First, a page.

It’s good to know what you’re working with in terms of soil texture and structure. There’s a simple home test you can do to determine what type of soil you have in your garden, called the soil sedimentation test. It will tell you the percentages of sand, silt, and clay that you have in your soil. These percentages can then be used to find the overall soil type via the soil texture triangle chart at the end of this post.
Why is this important? Well, the soil texture can tell you a few things about your soil. For example, clay is able to hold helpful nutrients in the soil, and exchange them with plants. Sand and silt do not have this capability. So even though many gardeners tend to groan at the thought of clay in the soil, it’s actually a very useful component of soil and can help you grow nutritious food if it’s treated right. Because of its high nutrient-holding capacity, you can add more amendments than if you had a sandy soil (as long as you add the right ones!). Sandy soil doesn’t hold nutrients nearly as well, so it would be a waste to spend money on amendments that will just be washed away in the next rainfall.
Fill a 1L mason jar 1/3 full with soil.
Add cold water until the jar is 3/4 full.
Add 5 tablespoons of liquid dish soap.
Screw the lid on tight and shake vigorously for 10-15 minutes.
Set the jar down and wait at least an hour, but preferably overnight.
You will see banding in the jar as the layers of sand, silt, and clay separate. Measure the height of the sediment in the bottom of the jar, then measure the height of each different section to determine the percentages of each. This will tell you what type of soil you have when you chart it. In this case, I had 4.5 cm of sediment at the bottom of the jar. Find each percentage on the chart below, and draw a line straight through the triangle at each of the percentages. Where they intersect in the triangle will tell you what type of soil you have. For example, if you have 60% sand, 30% silt, and 40% clay, the area where they intersect is labelled ‘sandy loam’. That’s the description of your soil type.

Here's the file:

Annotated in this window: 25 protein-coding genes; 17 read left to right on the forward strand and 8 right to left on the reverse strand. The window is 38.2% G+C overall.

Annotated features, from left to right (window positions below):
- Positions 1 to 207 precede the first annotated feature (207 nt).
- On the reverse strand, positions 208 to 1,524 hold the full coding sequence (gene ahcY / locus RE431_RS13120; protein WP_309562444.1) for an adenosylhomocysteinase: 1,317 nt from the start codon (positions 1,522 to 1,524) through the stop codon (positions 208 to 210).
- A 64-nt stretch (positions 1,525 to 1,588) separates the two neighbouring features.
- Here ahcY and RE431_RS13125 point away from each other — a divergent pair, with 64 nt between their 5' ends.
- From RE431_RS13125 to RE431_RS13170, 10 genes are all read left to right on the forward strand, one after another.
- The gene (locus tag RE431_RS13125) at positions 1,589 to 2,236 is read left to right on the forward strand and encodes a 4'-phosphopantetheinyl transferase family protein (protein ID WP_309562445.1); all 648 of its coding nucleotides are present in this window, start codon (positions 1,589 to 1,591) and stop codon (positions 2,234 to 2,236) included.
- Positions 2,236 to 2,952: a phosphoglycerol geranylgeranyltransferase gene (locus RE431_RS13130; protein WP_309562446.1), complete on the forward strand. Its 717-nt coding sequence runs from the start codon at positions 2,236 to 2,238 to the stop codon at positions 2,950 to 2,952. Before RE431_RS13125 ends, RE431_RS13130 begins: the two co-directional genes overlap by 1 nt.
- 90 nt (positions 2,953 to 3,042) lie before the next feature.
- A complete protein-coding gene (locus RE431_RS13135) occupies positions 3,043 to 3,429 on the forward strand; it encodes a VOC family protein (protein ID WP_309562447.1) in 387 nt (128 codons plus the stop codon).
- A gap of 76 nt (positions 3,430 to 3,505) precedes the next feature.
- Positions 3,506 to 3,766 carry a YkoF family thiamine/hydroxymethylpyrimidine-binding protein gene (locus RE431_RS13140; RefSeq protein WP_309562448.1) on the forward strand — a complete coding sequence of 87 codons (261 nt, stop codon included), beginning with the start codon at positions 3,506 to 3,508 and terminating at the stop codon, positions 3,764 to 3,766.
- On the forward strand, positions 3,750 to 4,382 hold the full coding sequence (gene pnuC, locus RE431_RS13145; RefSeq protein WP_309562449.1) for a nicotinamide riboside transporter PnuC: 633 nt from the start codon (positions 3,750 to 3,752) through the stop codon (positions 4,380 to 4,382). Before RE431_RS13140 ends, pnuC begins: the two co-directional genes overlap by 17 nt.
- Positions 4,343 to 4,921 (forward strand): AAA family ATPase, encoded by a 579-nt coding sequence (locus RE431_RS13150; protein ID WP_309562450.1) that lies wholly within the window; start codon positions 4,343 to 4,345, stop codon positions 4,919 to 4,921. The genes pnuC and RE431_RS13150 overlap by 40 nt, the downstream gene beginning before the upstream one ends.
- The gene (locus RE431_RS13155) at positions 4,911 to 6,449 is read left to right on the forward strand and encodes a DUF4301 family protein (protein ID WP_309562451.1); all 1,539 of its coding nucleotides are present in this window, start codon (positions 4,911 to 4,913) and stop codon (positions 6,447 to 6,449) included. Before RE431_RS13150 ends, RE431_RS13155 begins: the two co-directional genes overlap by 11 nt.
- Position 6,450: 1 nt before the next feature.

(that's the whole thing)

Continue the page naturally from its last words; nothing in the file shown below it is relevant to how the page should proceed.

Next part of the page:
Once you know the type of soil you have, you will know more about the water holding capacity, air supply, and nutrient holding capacity of your soil.
Water is held in the soil by nature of the distance between the soil particles as well as the total surface area of the particles. The greater the surface area, the more water can adhere to the particles. Water’s two important properties, adhesion (to minerals and other particles) and cohesion (to itself), cause it to be held in the soil. Silt has a smaller particle size than sand, so it will hold more water due to the smaller particles having a greater surface area if compared to the same quantity of sand. It’s a larger particle size than clay, so it will give up water more readily. To recap: Clay = excellent water holding capacity, sometimes too good because it won’t give it up to plants. Silt = great water holding capacity, AND it will share more readily with plants because it doesn’t hold the water as tightly as clay. Sand = poor water holding capacity. Water tends to run right through sand, and if your soil has a high sand content, it will behave very similarly.
Pore space is the space between particles of soil. It tells us about the air supply to plant roots. The larger the pore space, the more air can reach the plant roots. Silt has a moderate level of air content. The pore space between particles is larger than with clay soils, but smaller than with sand. The water will drain out of pores when the force of gravity is greater than the force of cohesion (see above), leaving air behind. The large particles of sand create large pores that allow for good air flow, and the small particles of silt create small pores for air flow through the soil. Clay has much smaller particles, which doesn’t leave as much room for air to flow to plant roots. This also relates to compaction – if a soil is highly compacted, it will have very poor air supply due to the compression of the particles.
As already mentioned, clay is a superstar when it comes to holding nutrients in the soil, particularly positively charged nutrients like calcium and magnesium and potassium. That’s because clay has a negative electrical charge. Sand and silt do not have this capability. So the higher the clay content of your soil, the more nutrients it can hold. The sedimentation test will not tell you what kind of nutrients you have in your soil, or if indeed you have any. The negative charges in your clay might be filled with hydrogen, in which case you will have a very acidic soil. The only way to know for sure what’s in your soil is to get it tested at a lab. But, you at least know that you have the capability of holding good nutrition if you know you have a high clay content.
If you’re interested in testing your soil for nutrients (sending a sample away to a lab) and receiving a full analysis, I’m happy to offer my services.
– organic recommendations by me – Sarah Hemingway
– tested by SGS Laboratories
– find out exactly what your soil needs for balanced nutrition
– only add what’s missing
– full nutrition in the soil = full nutrition in the food you grow and eat
Please contact me (LINK) for more information.